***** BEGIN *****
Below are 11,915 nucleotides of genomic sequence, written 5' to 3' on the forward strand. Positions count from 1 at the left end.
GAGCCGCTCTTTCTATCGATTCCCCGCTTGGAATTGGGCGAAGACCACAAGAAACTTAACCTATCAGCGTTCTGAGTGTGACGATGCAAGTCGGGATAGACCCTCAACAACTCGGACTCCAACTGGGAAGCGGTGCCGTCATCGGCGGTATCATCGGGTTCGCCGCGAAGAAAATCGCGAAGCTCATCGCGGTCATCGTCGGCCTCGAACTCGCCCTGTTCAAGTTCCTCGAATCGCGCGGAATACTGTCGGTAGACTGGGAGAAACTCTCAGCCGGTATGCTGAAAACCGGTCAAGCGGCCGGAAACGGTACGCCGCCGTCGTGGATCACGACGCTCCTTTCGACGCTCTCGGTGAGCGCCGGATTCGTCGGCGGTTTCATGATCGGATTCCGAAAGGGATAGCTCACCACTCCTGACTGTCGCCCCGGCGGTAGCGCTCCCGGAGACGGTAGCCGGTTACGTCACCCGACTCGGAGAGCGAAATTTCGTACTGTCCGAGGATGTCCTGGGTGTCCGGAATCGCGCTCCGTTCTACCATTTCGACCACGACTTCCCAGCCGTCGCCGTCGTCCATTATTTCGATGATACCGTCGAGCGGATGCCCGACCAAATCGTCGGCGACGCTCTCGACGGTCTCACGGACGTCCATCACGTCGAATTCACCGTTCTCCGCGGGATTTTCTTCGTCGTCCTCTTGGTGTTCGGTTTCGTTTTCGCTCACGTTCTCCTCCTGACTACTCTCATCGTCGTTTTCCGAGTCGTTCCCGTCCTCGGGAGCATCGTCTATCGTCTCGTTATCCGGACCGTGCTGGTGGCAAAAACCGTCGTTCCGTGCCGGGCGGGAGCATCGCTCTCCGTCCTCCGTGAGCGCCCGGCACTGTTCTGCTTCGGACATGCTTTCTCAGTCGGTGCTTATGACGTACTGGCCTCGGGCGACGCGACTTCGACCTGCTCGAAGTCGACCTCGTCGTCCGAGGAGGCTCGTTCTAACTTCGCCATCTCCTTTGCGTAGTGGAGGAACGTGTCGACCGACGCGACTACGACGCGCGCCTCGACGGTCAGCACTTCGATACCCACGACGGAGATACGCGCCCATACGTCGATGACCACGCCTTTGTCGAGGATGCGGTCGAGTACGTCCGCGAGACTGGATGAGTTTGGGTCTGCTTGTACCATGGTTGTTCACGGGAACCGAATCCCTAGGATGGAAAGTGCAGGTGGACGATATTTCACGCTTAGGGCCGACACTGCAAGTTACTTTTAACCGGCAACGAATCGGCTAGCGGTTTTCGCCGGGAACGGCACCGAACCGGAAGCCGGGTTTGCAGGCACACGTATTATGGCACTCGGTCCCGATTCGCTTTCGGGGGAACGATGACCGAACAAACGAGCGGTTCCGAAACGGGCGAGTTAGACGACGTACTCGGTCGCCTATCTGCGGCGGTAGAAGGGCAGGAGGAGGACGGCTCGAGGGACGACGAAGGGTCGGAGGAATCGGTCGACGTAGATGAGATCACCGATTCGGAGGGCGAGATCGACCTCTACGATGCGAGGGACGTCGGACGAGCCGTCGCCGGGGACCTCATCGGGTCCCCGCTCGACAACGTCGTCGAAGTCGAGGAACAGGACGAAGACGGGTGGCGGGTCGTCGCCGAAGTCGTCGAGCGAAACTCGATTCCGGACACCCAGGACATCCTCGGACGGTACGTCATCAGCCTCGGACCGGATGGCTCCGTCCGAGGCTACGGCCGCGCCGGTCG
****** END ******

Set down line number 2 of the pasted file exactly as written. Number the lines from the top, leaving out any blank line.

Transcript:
GAGCCGCTCTTTCTATCGATTCCCCGCTTGGAATTGGGCGAAGACCACAAGAAACTTAACCTATCAGCGTTCTGAGTGTGACGATGCAAGTCGGGATAGACCCTCAACAACTCGGACTCCAACTGGGAAGCGGTGCCGTCATCGGCGGTATCATCGGGTTCGCCGCGAAGAAAATCGCGAAGCTCATCGCGGTCATCGTCGGCCTCGAACTCGCCCTGTTCAAGTTCCTCGAATCGCGCGGAATACTGTCGGTAGACTGGGAGAAACTCTCAGCCGGTATGCTGAAAACCGGTCAAGCGGCCGGAAACGGTACGCCGCCGTCGTGGATCACGACGCTCCTTTCGACGCTCTCGGTGAGCGCCGGATTCGTCGGCGGTTTCATGATCGGATTCCGAAAGGGATAGCTCACCACTCCTGACTGTCGCCCCGGCGGTAGCGCTCCCGGAGACGGTAGCCGGTTACGTCACCCGACTCGGAGAGCGAAATTTCGTACTGTCCGAGGATGTCCTGGGTGTCCGGAATCGCGCTCCGTTCTACCATTTCGACCACGACTTCCCAGCCGTCGCCGTCGTCCATTATTTCGATGATACCGTCGAGCGGATGCCCGACCAAATCGTCGGCGACGCTCTCGACGGTCTCACGGACGTCCATCACGTCGAATTCACCGTTCTCCGCGGGATTTTCTTCGTCGTCCTCTTGGTGTTCGGTTTCGTTTTCGCTCACGTTCTCCTCCTGACTACTCTCATCGTCGTTTTCCGAGTCGTTCCCGTCCTCGGGAGCATCGTCTATCGTCTCGTTATCCGGACCGTGCTGGTGGCAAAAACCGTCGTTCCGTGCCGGGCGGGAGCATCGCTCTCCGTCCTCCGTGAGCGCCCGGCACTGTTCTGCTTCGGACATGCTTTCTCAGTCGGTGCTTATGACGTACTGGCCTCGGGCGACGCGACTTCGACCTGCTCGAAGTCGACCTCGTCGTCCGAGGAGGCTCGTTCTAACTTCGCCATCTCCTTTGCGTAGTGGAGGAACGTGTCGACCGACGCGACTACGACGCGCGCCTCGACGGTCAGCACTTCGATACCCACGACGGAGATACGCGCCCATACGTCGATGACCACGCCTTTGTCGAGGATGCGGTCGAGTACGTCCGCGAGACTGGATGAGTTTGGGTCTGCTTGTACCATGGTTGTTCACGGGAACCGAATCCCTAGGATGGAAAGTGCAGGTGGACGATATTTCACGCTTAGGGCCGACACTGCAAGTTACTTTTAACCGGCAACGAATCGGCTAGCGGTTTTCGCCGGGAACGGCACCGAACCGGAAGCCGGGTTTGCAGGCACACGTATTATGGCACTCGGTCCCGATTCGCTTTCGGGGGAACGATGACCGAACAAACGAGCGGTTCCGAAACGGGCGAGTTAGACGACGTACTCGGTCGCCTATCTGCGGCGGTAGAAGGGCAGGAGGAGGACGGCTCGAGGGACGACGAAGGGTCGGAGGAATCGGTCGACGTAGATGAGATCACCGATTCGGAGGGCGAGATCGACCTCTACGATGCGAGGGACGTCGGACGAGCCGTCGCCGGGGACCTCATCGGGTCCCCGCTCGACAACGTCGTCGAAGTCGAGGAACAGGACGAAGACGGGTGGCGGGTCGTCGCCGAAGTCGTCGAGCGAAACTCGATTCCGGACACCCAGGACATCCTCGGACGGTACGTCATCAGCCTCGGACCGGATGGCTCCGTCCGAGGCTACGGCCGCGCCGGTCG